Article  Human Dignity  Life  Marriage and Family  Religious Liberty  Sanctity of Life

Helping Christians think through a pregnancy that endangers the mother’s life

Although it is not without controversy, even those who defend the sanctity of every unborn human life recognize that there might be at least one exception. What do we do when a mother’s right to life conflicts with an unborn child’s right to life?

What is a “right to life”?

Before dealing with a potential exception, it’s important to know what we mean by the term “right to life.” First, what is a right, and where do they come from? A right is a natural or legal entitlement that imposes a duty on others either to leave one alone in the exercise of that right, or a duty to provide that to which one is entitled. So-called natural rights come from our Creator. They are not dependent on civil authorities, customs, or laws, they are universal and inalienable endowments of God. The United States Declaration of Independence, for instance, recognizes the rights to “life, liberty, and the pursuit of happiness” as natural rights. 

The “right to life” is a right not to be unnecessarily harmed. Because it is a natural right, everyone has a responsibility or duty not to interfere with that life without just cause. So, my right to life means that I should not be harmed unless I act in such a way that harming me would be ethically justified. If I act to harm someone else unjustly, we would grant them moral (and probably legal) permission to harm me in their own self-defense. Generally speaking, of course, the harm of self-defense must be proportionate to the degree of harm in my act. For instance, if I harm you by blocking your car in your driveway, you do not have moral permission to kill me. If, however, I draw a pistol, aim it at you, and threaten to shoot, most people would agree that you have permission to defend yourself either by running away or by doing harm to me, and in that case, inflicting lethal harm if necessary.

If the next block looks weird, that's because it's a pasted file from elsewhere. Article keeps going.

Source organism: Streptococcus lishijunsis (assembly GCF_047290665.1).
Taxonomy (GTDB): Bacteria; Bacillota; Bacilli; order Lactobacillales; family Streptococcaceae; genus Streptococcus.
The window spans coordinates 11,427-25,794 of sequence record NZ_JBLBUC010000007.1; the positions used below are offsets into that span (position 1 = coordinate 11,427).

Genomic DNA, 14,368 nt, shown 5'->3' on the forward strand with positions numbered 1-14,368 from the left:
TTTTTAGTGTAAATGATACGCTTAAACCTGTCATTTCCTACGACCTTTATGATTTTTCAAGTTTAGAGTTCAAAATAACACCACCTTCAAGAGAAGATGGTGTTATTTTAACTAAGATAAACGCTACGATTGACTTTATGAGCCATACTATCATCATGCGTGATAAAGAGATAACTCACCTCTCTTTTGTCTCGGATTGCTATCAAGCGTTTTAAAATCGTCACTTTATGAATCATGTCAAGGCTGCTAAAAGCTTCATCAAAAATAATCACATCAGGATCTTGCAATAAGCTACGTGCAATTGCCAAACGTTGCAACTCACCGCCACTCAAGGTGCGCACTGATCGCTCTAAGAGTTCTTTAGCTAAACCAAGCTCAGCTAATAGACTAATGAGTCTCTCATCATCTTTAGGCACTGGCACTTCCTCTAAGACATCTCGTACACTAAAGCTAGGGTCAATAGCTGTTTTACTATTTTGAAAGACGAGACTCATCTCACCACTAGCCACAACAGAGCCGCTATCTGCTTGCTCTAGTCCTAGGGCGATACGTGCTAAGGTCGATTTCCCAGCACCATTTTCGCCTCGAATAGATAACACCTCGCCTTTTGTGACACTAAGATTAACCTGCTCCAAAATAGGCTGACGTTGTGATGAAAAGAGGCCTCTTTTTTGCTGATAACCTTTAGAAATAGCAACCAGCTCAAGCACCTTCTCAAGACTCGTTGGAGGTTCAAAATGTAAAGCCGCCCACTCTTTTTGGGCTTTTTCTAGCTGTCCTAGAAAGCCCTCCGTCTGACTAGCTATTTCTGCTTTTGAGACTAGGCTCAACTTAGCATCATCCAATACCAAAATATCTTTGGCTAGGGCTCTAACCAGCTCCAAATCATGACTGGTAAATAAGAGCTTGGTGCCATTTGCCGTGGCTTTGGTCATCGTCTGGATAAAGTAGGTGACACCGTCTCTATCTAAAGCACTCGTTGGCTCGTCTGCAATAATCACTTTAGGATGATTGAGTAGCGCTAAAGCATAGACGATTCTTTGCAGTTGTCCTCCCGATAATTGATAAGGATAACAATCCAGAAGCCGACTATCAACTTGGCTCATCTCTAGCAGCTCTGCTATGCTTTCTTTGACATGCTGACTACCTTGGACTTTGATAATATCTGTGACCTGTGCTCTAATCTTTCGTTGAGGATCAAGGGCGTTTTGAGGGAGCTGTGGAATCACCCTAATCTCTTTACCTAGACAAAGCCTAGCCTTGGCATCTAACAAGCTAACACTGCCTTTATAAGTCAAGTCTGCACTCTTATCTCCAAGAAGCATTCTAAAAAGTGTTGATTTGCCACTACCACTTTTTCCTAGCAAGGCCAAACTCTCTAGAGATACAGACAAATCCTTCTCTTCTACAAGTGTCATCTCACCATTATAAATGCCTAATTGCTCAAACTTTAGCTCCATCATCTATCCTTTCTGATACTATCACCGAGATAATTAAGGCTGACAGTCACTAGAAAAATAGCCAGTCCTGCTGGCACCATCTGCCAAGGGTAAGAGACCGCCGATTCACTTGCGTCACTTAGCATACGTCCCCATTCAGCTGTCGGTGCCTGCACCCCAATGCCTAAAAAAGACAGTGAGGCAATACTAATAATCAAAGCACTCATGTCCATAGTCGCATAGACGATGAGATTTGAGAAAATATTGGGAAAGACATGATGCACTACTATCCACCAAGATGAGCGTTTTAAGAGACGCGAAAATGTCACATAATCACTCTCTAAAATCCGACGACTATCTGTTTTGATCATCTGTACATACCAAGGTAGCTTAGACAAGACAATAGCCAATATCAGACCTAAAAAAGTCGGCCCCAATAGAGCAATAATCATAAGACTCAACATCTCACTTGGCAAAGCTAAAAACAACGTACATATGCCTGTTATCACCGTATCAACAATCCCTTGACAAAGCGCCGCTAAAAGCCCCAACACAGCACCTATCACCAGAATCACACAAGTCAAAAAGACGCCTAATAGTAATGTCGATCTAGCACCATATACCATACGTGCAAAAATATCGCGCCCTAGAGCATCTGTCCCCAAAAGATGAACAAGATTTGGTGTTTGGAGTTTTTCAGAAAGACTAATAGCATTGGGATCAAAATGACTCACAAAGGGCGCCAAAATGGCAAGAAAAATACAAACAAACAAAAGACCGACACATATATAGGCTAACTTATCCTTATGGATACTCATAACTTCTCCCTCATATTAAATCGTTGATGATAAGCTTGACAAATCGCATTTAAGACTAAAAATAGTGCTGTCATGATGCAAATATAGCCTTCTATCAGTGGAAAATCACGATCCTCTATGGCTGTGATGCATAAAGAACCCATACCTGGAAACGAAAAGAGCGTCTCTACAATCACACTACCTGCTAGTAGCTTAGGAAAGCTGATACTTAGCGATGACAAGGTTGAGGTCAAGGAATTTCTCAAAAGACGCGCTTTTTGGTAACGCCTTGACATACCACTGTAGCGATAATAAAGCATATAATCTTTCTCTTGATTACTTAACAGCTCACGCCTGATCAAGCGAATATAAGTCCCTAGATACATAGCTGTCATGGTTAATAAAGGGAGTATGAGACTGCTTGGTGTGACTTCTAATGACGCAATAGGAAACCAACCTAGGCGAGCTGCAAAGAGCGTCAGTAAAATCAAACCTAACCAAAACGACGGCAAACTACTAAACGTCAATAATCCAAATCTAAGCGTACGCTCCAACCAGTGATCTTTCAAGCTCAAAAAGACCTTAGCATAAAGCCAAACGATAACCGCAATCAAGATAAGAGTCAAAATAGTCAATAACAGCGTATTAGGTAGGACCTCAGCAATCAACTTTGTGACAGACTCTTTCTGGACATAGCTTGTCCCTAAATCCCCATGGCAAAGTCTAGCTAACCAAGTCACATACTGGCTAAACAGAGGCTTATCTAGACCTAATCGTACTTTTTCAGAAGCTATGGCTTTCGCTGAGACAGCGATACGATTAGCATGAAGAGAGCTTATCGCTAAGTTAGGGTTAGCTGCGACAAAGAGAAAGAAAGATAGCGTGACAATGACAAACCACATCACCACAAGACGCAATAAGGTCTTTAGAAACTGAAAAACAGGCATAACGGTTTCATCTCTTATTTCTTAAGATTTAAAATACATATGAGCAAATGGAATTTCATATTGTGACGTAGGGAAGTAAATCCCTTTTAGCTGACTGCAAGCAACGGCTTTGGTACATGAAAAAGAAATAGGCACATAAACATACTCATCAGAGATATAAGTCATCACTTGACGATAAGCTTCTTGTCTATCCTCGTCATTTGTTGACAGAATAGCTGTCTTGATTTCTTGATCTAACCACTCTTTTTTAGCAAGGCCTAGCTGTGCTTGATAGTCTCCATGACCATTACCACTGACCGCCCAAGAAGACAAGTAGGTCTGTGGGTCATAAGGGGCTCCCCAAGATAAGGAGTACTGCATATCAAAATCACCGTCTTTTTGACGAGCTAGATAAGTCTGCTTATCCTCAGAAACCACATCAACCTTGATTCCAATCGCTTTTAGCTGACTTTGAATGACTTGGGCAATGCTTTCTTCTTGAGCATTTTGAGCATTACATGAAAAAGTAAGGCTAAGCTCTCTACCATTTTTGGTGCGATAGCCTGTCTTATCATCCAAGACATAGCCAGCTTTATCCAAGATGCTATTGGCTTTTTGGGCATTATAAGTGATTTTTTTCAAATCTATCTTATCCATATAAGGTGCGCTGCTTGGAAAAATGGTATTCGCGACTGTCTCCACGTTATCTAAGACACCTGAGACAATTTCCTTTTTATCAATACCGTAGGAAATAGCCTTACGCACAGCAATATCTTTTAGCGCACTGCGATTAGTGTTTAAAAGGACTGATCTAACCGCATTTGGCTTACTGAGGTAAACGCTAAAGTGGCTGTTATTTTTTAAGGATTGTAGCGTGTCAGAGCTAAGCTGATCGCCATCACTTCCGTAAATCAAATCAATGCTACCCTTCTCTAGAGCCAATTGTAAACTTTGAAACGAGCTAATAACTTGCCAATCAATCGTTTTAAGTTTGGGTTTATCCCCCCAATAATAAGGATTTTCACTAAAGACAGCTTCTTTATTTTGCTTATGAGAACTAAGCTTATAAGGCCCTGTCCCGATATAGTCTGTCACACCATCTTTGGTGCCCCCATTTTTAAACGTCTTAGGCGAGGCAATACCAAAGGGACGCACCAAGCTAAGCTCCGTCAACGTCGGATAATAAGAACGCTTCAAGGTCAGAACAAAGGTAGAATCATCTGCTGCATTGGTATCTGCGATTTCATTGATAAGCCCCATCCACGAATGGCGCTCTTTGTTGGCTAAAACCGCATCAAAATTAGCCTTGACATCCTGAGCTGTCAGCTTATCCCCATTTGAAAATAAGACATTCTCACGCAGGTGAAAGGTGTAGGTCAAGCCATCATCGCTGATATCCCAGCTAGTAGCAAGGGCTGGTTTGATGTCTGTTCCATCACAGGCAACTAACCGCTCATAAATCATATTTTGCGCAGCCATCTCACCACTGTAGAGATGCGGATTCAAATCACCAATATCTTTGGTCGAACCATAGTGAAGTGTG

In the case of the unborn, there are two natural rights bearers: the mother and the unborn child. Both of them have a natural right to life, the right not to be unjustly harmed. Abortion is a clear harm to the unborn. So abortion on demand—to avoid inconvenience, embarrassment, or to remove an obstacle to a mother’s life plans—is unethical. Because both the mother and the unborn child have a natural right to life, abortion due to rape, incest, and fetal disability are also unethical. That is not to deny that in rape and incest a terrible injustice has occurred to the mother, but it is to recognize that abortion is a wrong way to right that injustice. It punishes the wrong person, the unborn child. 

Among the many ethical and legal tragedies of the 1970s, were the Supreme Court’s decisions in Roe v. Wade (1973) and Doe v. Bolton (1973). Roe provided legal protection for abortion when a woman’s life or health were at risk, and Doe infamously expanded the definition of “health of the mother” to include “all factors—physical, emotional, psychological, familial, and the woman’s age—relevant to the well-being of the patient. ALL these factors may relate to health.” This essentially ensures a legal right to abortion on demand, despite the law’s violation of the natural rights of the unborn. Abortion on demand and in cases of rape, incest, and fetal deformity cannot be justified under the demands of natural rights.